I remember the lines from the letter vividly:
“Son, I hate what you did to put yourself in there. However, as long as you are there, I am there with you.”
That was the ending to the very first letter my father wrote to me in prison.
It was the beginning of a father saving his wayward child. First, he loved. Second, he loved enough to teach his son eternal moral principles.
I was a wayward son. For a time in my youth, I betrayed the values taught to me in my household. I rejected the basic principles of Christianity and reveled in the philosophies of the world. It ended with handcuffs slapped on my wrists and a sentence of about a year-and-a-half with the Department of Juvenile Corrections.
My family was angry and they let me know. However, they continued to love me. The best example of their collective demeanor was best demonstrated by my brother, Allan. Upon learning of my crimes, he turned to me and said, “I am so mad at you.” He, then, burst into tears and wrapped his arms tightly around me, refusing to let the hug go for at least a minute.
When I went to prison, I held a set of beliefs on par with man-made philosophies. Its basis was, “Do whatever feels good to you.” Questions of moral right and wrong or personal responsibility were ridiculous. As long as I did not get caught, it did not matter. That philosophy began to change with that first letter.
What my father meant by, “as long as you are there, I am there with you” was that he would write and send a letter to me for every day I was in prison.
In those letters, he tutored me. He taught me about the two great commandments: “Love the Lord thy God with all thy heart” and “love thy neighbor as thyself.”
He often challenged me to think about the man I was behind closed doors. “It matters not who you are in broad daylight. Even the wicked will offer a helping hand when people can see. It is what you do when no one else is watching that matters. It is behind closed doors that you reveal your true identity.”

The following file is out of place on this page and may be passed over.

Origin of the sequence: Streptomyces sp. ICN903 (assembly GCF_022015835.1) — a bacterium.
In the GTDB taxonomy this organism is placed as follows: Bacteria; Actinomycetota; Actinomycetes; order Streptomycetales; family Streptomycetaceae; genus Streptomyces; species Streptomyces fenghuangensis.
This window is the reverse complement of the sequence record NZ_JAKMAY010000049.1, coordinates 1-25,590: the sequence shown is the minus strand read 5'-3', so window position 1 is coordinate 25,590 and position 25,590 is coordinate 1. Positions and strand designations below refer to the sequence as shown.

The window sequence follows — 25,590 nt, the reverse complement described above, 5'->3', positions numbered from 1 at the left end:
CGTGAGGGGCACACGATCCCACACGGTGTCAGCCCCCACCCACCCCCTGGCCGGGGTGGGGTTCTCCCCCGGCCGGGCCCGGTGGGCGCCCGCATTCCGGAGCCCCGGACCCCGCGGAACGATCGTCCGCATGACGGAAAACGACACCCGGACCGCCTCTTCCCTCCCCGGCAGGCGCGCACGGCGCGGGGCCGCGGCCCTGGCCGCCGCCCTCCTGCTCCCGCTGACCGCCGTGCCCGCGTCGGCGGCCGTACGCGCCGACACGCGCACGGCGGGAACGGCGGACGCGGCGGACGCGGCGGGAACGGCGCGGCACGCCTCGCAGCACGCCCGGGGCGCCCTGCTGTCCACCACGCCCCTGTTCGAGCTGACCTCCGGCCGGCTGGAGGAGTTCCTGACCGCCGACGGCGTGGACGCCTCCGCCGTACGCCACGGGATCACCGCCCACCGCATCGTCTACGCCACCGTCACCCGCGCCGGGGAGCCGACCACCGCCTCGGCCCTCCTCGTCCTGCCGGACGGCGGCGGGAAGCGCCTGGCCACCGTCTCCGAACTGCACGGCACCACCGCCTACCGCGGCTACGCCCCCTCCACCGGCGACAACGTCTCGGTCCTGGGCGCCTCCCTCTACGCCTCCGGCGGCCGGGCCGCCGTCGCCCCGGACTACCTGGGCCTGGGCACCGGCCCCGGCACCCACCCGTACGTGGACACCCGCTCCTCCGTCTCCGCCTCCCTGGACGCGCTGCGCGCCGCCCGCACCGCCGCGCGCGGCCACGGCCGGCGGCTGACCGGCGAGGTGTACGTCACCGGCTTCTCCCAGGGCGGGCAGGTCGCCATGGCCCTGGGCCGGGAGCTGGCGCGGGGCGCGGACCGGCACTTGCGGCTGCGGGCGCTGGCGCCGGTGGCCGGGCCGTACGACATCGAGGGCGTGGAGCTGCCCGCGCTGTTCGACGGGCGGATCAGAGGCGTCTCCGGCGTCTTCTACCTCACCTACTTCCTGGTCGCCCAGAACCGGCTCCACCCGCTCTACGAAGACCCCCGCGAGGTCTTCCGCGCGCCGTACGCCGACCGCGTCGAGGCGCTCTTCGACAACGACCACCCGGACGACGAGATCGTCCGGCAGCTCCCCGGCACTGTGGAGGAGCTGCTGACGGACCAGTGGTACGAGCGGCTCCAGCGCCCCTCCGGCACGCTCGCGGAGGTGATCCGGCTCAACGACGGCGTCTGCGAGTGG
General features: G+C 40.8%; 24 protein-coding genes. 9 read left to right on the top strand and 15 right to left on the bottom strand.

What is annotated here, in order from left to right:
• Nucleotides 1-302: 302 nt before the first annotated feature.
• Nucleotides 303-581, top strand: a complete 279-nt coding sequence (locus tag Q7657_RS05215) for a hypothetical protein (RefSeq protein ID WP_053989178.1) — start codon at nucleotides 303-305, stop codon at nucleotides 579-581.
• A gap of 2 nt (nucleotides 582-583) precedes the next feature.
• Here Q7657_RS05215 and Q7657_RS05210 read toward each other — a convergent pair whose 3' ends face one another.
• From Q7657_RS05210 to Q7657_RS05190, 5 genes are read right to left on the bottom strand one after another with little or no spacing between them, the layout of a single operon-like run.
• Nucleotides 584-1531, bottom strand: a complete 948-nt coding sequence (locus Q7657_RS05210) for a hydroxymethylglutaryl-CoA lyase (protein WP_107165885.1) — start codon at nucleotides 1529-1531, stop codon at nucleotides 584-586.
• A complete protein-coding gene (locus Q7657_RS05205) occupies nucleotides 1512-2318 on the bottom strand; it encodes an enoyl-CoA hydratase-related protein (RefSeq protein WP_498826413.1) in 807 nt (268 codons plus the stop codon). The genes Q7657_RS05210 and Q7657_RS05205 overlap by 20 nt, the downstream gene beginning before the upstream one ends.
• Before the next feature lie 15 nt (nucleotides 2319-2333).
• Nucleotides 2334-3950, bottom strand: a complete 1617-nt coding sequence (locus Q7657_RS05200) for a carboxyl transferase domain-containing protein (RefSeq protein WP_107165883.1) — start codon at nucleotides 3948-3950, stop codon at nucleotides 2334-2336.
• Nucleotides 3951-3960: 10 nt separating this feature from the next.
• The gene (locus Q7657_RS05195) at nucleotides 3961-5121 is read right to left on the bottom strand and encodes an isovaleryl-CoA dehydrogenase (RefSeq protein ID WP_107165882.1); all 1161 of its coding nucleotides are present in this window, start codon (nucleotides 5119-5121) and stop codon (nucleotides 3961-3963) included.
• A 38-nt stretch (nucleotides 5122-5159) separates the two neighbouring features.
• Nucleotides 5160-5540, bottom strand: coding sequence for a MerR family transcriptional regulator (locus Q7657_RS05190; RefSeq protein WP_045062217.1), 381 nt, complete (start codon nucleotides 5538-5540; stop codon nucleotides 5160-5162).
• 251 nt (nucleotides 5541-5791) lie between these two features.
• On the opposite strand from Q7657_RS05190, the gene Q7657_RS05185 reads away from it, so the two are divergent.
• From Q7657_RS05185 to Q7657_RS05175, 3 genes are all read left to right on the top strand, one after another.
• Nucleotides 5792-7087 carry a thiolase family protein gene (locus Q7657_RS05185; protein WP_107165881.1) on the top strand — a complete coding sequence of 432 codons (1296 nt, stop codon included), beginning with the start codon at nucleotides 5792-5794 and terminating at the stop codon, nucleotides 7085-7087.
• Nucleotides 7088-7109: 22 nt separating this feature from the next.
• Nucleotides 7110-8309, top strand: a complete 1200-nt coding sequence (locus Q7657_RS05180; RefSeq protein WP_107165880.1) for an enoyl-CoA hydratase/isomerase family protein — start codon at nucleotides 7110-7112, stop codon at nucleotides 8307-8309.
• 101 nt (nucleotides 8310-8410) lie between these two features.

He taught me the method for changing my very nature, the Gospel of Jesus Christ.
I began to care about my moral stature behind closed doors. As a teen, I rarely cared about anything I did behind closed doors. I routinely broke rules and lived contrary to the moral principles my parents taught.
I did not feel guilt when alone. Guilt was reserved for when I got caught. I simply did whatever was thrilling to me at the time, whether that included things as simple as using profane language or things as serious as criminal activity. As long as I got away with it, it did not matter.
As I developed a desire to be honorable, I listened to my father’s teachings. I did not only read the letters he sent, but I began to apply the principles he taught.
As I applied those principles, often falling short of their full implementation, my desire to be honorable grew stronger. I did not only want to avoid trouble. I wanted to be of such good report that who I was behind closed doors and who I was in public would be exactly the same; not only authentic, but authentically good.
That desire sprang from the love my family regularly demonstrated to me. It is a desire that sprang from a father who wrote his son every day he was in prison. It is a desire that sprang from a mother, brothers, and sisters who genuinely wanted the best for their con and brother. Their love caused my love to develop and reciprocate.
It is a desire gained as I developed a relationship with God. Not the stereotypical “I dropped to my knees in my final hour of desperation and felt something.” A relationship developed as I applied the teachings of Jesus Christ into my own life. It is a relationship founded upon trust, respect, and love.
My very nature was changed. I no longer wanted to hide my actions, only feigning guilt when caught. I wanted my actions to be perpetually righteous, not caring who might take note.
More than ten years removed from incarceration and I am a husband and father of three. I work hard every day to provide for my family.
I preside as the spiritual leader of my home, with my lovely wife by my side. We regularly attend church. We read the scriptures together. We pray together. We seek to do good to our neighbors.
Do I think I would be who I am today without a father who wrote me every day and a family that demonstrated the Gospel of Jesus Christ? No! Statistically, I would have spent a lifetime as a repeat criminal.
This is what worthy fathers, loving mothers, and interested siblings, who espouse, teach, and live the supreme teachings of Jesus Christ, create. They create good people and save the ones who become wayward, ultimately transforming their worldly nature into a righteous nature.
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